Jenna Chang assumed the role of installation emergency manager for Marine Corps Logistics Base Albany in 2020. She brought with her a wealth of knowledge and experience.
This knowledge is good to have on a military installation with its fair share of exposure to natural disasters.
A constitutional history major at San Diego Christian College, Chang had ambitions of going into public safety.
“I was going to be a career firefighter,” she said. “I later realized this was not feasible.”
Chang then worked as a contractor with the State of California Homeland Security Office. She was able to bring her existing emergency management skills to the table and build upon them.
“In 2005, 2006 I came into the field with a lot of opportunity,” she said. “I got to work with some talented and experienced people.”
“Exercise and training opportunities offered a huge depth of experience in a short amount of time. I gained a working knowledge of so many aspects,” she continued.
Chang gained working knowledge of dealing with pandemics, anti-terrorism measures and crisis communication within a tight window.
“In eight years I got a career full of experience,” Chang said.
She worked in the Wyoming Office of Homeland Security, implementing its state school safety program, and I was also a state duty officer. Response to hazardous material, bomb threats and planning and operations were among her skill sets further developed in this job.
“The gap (in my background) was in public health,” Chang said. “I gained this experience in Georgia. It was not for me, but I was exposed to a lot of good people in that field. I traveled through the state and was led to Albany, and I applied for emergency operations.”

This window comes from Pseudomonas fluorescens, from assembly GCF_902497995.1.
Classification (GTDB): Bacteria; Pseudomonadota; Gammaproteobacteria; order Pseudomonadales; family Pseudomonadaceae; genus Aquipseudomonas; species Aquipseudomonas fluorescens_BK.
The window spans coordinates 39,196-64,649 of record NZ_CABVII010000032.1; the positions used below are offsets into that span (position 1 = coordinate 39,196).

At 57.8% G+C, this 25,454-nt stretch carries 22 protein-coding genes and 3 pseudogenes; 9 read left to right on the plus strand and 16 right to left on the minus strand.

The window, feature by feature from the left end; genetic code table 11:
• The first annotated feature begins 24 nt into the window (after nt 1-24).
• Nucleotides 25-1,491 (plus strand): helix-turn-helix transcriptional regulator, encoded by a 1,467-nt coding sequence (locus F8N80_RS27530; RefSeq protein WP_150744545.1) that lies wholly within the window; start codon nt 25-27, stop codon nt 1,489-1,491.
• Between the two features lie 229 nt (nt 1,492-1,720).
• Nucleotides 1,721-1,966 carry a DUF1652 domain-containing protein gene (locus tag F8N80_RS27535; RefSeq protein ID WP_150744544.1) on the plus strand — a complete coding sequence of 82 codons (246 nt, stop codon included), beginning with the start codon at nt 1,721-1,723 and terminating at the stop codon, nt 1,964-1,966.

Chang became the emergency management specialist for Albany and Dougherty County. She has been able to cut her teeth on presidentially-declared natural disasters in Albany, among them a strong straight-line wind event on Jan. 2, 2017, an EF3 tornado on Jan. 22, 2017 and Hurricane Michael on Oct. 10, 2018.
These incidents allowed her to spread her wings.
“I learned from these storms that you can never be too prepared,” Chang said. “If something feels like it’s off, trust it. There is a reason for it.”
“We have prepared for things we said would never happen, and they happened,” she added.
Her first day working as an emergency management specialist for the city of Albany was a day after the tornado. The twister ripped through mobile homes in the community before causing millions in damages to the industrial sector of MCLB Albany on its 70-mile path.
“The emergency operations center was at full tilt for three weeks,” Chang said. “These folks knew what to do. It was my first day on that job, but not my first day in the field overall. If it had been, I would not have made it.”
Tropical Storm Irma came through Albany in September 2017 after weakening substantially from Category 5 status. Then Hurricane Michael came in October 2018.
“Nobody thought a Category 3 hurricane could possibly come 180 miles inland,” Chang recalled. “The tracks were going straight through Albany and people thought we were crazy for thinking that would happen.”
An accident cut off phone contact with the EOC for 48 hours during the disaster response efforts following the hurricane.
“Assessing damage and conveying damage to the state and Federal Emergency Management Agency with no communication was a difficult task,” Chang said. “There was no working water.”
“We leveraged our experience and relationships with other emergency managers to get FEMA and the state to understand how bad it was,” she recalled.
The aftermath of Michael was a complete breakdown of systems, so that left the emergency management team in the position of making some tough decisions.
“We had to prioritize resources,” Chang recalled. “There were more people who needed help than people who we could provide to.”